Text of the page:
until January 3.
Kinzuans Observe
35th Anniversary
With Large Party
By Elsa M. Leathers
Mr. and Mrs. Claud England
held open house at Jeffmore hall
Friday night . to their many
friends here and at Fossil and
Mayville, celebrating their 25th
wedding anniversary. They re
ceived many beautiful gifts, in
cluding a floor lamp, a hassock,
a silver set of creamer and sugar
with tray, linens, a coffee urn
and many other beautiful gifts.
Coffee and doughnuts were serv
ed between 9 and 1 a.m. Dancing
was enjoyed by the large crowd.
The basketball boys of Kinzua
and Fossil high school lost their
first game of the season to Cori
don by 10 points, Friday eve
ning. They have beat eight games
out of nine games played. On
Saturday night the boys beat Mi.
Vernon on their own floor. The
score was practically double. The
girls also beat the visiting girls
team of volleyball.
Mr. and Mrs. Owen Leathers
Sr. and Nona Graham went to Ar
lington Sunday afternoon to meet
their son, Owen Leathers Jr., SA
and H. Norvin Adams, SA from
San Diego, Cal. They are on boat
leave for the holidays. Miss Dot
tle Hoover accompanied the boys
from Portland to her home here.
While In Arlington they visited
at the home of Mr. and Mrs. Wal
ter Eubanks.
The Ladies club has placed a
box at the mercantile store for
gifts of toys and games to be
given to the Doernbecker hospit
al at Portland.
The auxiliary ladles held their
Christmas party at Mrs. Harlan
Schroeder's Monday evening.
Gifts were exchanged after the
business meeting. The ladles al
so served the lunch at the Gun
club shoot Sunday. Chill beans,
coffee and pie were sold.
Al Harvey visited the week end
here from Portland, coming up
with Clarence Warren and visit
ed at Spray before coming here.
Mr. and Mrs. J. B. Armstrong
spent the week end at The Dal
les. They met Mrs. Armstrong's
parents, Mr. and Mrs. Ed Hash of
Vancouver, who will spend the
Christmas holidays here. Vern
Perry accompanied the Arm
strongs to The Dalles for check
up on his arm recently operated
Mr. and Mrs. Clay Phillips
spent Saturday at Heppner where
they attended the Installation of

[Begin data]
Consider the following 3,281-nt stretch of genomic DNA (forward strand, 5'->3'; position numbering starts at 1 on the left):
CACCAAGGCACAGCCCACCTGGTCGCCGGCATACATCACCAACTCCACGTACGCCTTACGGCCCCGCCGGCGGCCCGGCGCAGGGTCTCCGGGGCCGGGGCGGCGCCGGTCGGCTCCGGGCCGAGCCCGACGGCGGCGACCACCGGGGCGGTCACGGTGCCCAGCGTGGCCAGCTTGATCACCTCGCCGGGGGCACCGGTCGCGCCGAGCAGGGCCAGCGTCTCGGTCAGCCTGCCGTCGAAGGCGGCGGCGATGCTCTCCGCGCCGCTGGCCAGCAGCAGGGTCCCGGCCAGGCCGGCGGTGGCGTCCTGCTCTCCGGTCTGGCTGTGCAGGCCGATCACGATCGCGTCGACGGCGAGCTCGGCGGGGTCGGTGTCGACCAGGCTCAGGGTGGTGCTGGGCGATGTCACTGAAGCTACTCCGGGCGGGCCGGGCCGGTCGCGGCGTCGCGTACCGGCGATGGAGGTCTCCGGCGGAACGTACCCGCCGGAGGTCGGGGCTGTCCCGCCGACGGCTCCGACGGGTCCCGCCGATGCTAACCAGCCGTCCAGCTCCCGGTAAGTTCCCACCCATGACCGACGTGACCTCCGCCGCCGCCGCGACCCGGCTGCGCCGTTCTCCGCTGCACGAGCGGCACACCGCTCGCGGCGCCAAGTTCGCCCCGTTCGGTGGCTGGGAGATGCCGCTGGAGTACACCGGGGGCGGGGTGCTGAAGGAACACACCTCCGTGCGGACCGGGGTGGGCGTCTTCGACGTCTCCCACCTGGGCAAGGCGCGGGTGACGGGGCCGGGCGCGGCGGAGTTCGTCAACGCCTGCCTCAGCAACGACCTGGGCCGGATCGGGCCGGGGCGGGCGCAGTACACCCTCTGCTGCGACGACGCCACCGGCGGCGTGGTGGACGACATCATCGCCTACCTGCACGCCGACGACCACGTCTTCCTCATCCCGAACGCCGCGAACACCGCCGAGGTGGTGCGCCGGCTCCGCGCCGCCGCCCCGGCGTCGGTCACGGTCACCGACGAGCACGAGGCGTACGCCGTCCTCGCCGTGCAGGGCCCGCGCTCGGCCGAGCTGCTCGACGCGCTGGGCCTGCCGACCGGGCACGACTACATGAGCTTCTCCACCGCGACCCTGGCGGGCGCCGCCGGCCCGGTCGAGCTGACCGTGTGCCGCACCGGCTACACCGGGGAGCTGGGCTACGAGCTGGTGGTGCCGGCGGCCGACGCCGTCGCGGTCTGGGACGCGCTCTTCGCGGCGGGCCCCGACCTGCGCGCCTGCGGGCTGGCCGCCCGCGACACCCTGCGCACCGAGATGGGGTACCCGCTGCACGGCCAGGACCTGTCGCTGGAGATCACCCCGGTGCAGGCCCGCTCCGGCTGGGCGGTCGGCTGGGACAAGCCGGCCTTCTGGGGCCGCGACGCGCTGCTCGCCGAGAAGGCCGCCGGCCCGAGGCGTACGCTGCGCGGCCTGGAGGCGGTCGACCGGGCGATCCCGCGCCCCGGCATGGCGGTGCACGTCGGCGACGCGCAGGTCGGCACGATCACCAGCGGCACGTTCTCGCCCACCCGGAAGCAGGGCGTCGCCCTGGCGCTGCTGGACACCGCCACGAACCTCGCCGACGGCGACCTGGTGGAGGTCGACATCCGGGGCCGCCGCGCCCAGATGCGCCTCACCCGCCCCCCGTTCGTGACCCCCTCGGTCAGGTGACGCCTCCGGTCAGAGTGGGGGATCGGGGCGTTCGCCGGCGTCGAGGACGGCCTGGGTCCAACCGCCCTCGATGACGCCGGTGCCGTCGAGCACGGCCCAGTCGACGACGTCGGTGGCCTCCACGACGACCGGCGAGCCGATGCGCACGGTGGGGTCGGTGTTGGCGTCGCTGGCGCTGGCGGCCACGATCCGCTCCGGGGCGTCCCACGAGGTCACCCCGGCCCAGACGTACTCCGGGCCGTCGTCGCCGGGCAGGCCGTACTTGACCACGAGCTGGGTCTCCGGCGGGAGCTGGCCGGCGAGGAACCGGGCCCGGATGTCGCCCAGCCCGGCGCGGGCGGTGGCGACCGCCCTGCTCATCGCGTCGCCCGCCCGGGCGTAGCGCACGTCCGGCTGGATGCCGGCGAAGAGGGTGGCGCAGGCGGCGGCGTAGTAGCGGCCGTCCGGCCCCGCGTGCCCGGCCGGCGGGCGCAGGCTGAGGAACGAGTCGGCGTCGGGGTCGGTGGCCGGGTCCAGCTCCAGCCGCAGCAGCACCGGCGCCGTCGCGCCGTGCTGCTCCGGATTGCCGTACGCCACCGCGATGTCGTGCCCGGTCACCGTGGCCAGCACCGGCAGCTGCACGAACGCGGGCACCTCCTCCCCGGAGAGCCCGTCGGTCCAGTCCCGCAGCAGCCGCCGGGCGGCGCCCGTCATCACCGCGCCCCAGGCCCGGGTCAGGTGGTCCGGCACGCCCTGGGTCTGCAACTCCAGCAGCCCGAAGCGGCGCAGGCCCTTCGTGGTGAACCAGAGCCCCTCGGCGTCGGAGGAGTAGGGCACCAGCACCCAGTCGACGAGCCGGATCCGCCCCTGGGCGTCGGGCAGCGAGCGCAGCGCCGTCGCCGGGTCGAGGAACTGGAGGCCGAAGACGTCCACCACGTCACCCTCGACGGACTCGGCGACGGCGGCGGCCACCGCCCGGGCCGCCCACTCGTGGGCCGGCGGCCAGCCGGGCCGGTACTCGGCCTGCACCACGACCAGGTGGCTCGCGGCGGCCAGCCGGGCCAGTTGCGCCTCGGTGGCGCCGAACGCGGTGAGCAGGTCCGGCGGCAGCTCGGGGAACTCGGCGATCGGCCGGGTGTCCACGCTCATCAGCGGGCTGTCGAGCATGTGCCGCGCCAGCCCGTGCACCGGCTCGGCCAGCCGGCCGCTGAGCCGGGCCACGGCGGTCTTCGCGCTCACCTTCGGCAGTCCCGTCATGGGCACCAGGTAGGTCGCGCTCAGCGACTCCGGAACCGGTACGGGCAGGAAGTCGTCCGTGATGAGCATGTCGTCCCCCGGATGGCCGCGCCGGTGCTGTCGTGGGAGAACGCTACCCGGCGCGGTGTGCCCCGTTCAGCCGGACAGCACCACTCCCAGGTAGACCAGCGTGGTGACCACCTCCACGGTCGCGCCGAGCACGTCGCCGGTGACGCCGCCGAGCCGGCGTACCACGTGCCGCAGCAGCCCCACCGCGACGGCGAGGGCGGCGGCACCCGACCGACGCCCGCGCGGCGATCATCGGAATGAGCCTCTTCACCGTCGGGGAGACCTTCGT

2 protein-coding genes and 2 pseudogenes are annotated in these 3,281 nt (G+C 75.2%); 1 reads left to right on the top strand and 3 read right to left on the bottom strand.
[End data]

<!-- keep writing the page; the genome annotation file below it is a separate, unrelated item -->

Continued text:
officers of the Masonic lodge.
The trophies for rifle, shotgun,
pistol and all around that have
been on display at the store by
the Rod and Gun club finals were
shot Sunday with Marvin Htnes
getting the rifle, George Dukek
of Fossil, shotgun, Layton Tripp,
pistol and all around. A dinner
will be given at which time the
trophies will be presented, some
time early In the new year.
Lexington School
Presents Annual
Yuletide Program
By Delpha Jones
The Lexington school present
ed its annual Christmas program
last Friday evening with a large
crowd in attendance. The pro
gram was titled, "Christmas Eve
!" ?hh"
stage was built to resemble a toy
shop full of dolls with shelves
built across the back
on which
were boys and girls dressed as
dolls of different nations. The
high school chorus sang several
numbers before and during in
termission accompanied by Betty
Messenger. After the program
Santa appeared and gave out
treats. Director was Miss Joy Ger
harz, and makeup director, Jerry
The Amicitia club met at the
home of Mrs. Gladys CutsfortfV
last week. Election of officers
was held with Mrs. Peggy Hayes,
president, and Mrs. Eileen Pad
berg as secretary-treasurer.
Miss Joy Gerharz left Saturday
for her home in Lander, Wyom
ing, where she will spend the
Christmas holidays with her par
The Ne-Top Pew Campfire Girls
held their annual vesper services
In the Christian church last
Thursday night. The program
opened with Miss Jo Gerharz
playing two numbers on her vio
lin, "White Christmas" and -"Silent
Night," with the verse sung
as a solo by Phylis Nolan. A solo
by Patty McMillan, and a duet,
"Away in a Manger" by Betty
Messenger and Beverly Nolan.
Mr. Hatch then gave a talk on
'Love for Mankind" after which
they sang "Hark the Herald An
gels Sing." .The girls were lovely
in pastel colored formats. The
vesper services are one of the
requirements of the Campfire
Girls and the public is always
cordially invited to attend.
The Christian and Congrega
tional Sunday schools held their
Christmas program Sunday night
at the Christian church with each
class adding something to it, and
colored slides shown of the birth
of Christ. Mr. Hatch gave a short
talk on leaving the church and
thanked the congregation for
their help and attendance in the
past. Mr. Hatch ended the pro
gram with a reading, 'The Little
Fir Tree," accompanied by Betty
Mrs. Sam McMillan was a The
Dulles visitor Thursday as were
Mr. and Mrs. W. E. McMillan.
Mrs. Carl Whillock of Heppner
has been helping her mother.
Mrs. Chas. Breshears, in the local
postoffice during the Christmas
Mrs. K. K. Marshall is in the
hospital in Pendleton pending an
operation in a week or so. Mr.
Marshall took her over last Mon
day. Mr. and Mrs. Sam McMillan
are moving into the house of his
father. S. G. McMillan, while the
McMillans are in Portland where
S. G. is receiving medical atten
tion. Mrs. Majoric Ilouck returned to
Portland Saturday where she had
taken her small son who was in
a critical condition with a skin
Infection, to Doernbecker hospit
al. Mrs. Joe Feathers is substitut
ing in the local high school for
three days in place of Miss Joy
The high school students went
on a tour of the grade school
rooms Wedsnesday morning to
see the decorations. Miss Mor
riman's room, the 7th and 8th
grades, seems to be the one pick
ed for the outstanding display.
The Lexington basketball
teams motored to Mitchell where
both A and B strings were defeat
ed. The A string was defeated
23-26 with Ray Paplneau as high
point man, and the B string was
defeated 6-20 with Ronald Fahl
as high point man.
, ,
Jasper Crawford
Mrs. Echo
Mrs. C. C.
Christmas Comes To
Vets in Ward Seven
By Mrs. Ralph Thompson
Ten trees sparkled on porches
and In rooms, more beautiful this